St. Petersburg High School was founded in 1898 and graduated its first student in 1901. The opening and the dedication of the new million dollar SPHS facility on December 14, 1926 was a brilliant event, marking a final achievement by city and county leaders. The building was designed by William B. Ittner and spearheaded by Captain George M. Lynch, County Superintendent.
The new SPHS facility was written up in various magazines and newspapers. The F.E.A. Journal and Palmetto and Pine gave much space to descriptions of its features:
"The finest school building in the South ... superb equipment and unique architecture ... an enormous auditorium with a stage as large as those in the greatest theaters in the world, on which basketball contests may be staged ... shower rooms, lockers not only in shower rooms but also individual ... tennis courts, baseball diamonds, football gridiron ... cafeteria for 1,200 ... private waterworks ... electric light plant, oil-burning boilers for heat ... rambling Spanish architecture makes the three-story building look long, low, impressive ... an inspiration to walk toward it ... to see the sun on the red-tiled roof ... inside, one is almost lost at first."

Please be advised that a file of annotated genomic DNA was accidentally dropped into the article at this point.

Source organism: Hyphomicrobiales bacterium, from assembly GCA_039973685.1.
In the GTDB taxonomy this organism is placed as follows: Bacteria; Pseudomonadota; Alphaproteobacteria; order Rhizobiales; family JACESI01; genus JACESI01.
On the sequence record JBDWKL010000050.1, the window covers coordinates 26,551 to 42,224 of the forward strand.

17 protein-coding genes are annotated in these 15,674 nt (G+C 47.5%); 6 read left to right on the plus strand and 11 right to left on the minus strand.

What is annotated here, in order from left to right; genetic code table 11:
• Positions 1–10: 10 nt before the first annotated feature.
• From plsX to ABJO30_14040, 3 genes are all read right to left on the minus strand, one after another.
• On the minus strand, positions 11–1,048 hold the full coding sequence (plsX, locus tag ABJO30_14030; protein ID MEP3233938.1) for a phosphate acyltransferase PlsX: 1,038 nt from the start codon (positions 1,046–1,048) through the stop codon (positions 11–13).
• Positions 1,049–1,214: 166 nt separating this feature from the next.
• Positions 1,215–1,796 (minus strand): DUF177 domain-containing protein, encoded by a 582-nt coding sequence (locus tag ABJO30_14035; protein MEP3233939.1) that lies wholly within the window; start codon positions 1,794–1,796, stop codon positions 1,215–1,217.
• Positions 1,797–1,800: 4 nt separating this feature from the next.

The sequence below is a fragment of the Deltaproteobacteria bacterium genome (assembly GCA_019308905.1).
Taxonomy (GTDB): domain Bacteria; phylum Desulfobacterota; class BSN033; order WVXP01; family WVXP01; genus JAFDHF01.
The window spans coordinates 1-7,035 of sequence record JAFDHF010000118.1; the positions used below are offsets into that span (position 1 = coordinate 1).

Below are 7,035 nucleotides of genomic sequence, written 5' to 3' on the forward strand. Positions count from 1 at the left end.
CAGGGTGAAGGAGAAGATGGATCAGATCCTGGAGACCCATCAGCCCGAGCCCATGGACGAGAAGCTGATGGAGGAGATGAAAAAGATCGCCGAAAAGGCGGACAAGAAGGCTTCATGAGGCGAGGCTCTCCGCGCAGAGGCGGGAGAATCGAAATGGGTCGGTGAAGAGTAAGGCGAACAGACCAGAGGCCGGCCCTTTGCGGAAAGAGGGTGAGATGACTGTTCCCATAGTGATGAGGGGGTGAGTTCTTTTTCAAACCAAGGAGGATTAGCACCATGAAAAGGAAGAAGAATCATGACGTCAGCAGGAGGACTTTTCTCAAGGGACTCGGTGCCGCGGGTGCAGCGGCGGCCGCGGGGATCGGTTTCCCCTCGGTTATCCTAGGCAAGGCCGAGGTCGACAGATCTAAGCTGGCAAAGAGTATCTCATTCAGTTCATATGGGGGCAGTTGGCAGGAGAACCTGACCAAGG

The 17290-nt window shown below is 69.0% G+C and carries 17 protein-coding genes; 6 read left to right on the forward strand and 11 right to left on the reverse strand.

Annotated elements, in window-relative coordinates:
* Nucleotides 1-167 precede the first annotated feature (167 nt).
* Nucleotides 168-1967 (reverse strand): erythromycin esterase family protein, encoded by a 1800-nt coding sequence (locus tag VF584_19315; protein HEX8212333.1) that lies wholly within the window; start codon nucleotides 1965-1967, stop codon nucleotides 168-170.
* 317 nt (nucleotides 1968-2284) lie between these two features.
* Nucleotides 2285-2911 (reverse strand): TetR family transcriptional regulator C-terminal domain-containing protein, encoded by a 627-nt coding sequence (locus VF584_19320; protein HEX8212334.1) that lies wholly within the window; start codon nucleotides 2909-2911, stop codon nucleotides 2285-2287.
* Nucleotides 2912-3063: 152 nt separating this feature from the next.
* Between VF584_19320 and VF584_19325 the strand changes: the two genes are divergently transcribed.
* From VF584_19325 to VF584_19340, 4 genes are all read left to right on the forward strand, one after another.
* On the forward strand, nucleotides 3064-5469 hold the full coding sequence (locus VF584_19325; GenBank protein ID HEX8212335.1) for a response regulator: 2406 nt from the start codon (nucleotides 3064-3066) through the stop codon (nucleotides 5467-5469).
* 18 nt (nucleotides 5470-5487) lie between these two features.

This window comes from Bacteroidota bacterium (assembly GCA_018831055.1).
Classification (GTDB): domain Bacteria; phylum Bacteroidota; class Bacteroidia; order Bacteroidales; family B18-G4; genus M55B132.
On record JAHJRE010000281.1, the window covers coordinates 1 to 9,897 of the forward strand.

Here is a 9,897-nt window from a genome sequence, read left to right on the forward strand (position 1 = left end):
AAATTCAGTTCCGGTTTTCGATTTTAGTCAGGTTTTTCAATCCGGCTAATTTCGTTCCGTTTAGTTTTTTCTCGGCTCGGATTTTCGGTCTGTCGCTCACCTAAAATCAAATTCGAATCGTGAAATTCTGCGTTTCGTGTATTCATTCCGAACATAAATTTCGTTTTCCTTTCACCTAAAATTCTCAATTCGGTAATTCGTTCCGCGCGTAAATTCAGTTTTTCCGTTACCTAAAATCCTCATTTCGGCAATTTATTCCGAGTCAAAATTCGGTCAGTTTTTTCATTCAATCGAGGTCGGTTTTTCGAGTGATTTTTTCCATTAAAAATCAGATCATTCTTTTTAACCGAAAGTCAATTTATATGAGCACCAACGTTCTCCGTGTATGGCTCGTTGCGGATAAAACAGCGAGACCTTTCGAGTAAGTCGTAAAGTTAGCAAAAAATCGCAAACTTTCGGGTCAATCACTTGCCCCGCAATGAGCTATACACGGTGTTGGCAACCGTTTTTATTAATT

Through the years the faculty, students, and alumni have continued many of the fine traditions that make SPHS special. The school spirit of the mighty "Green Devils" is evident in the academic and extracurricular activities as well as athletic programs.
SPHS has primarily an academic program with seventy-five percent of our graduates going on to college. The curriculum, however, is designed to best suit the needs of all the students. The school is fully accredited by both the Southern Association of Colleges and Schools and the State of Florida.
The 1980-81 school year marked the beginning of the "Give the Devil His Due" campaign. The parents, alumni, administration, and faculty that comprised the Fair Share Committee brought to the attention of the Pinellas County School Board of the needs for restoration, renovation, and expansion of the 55-year-old campus. Attainment of this goal will result in securing adequate educational facilities as well as restoring a historic St. Petersburg landmark.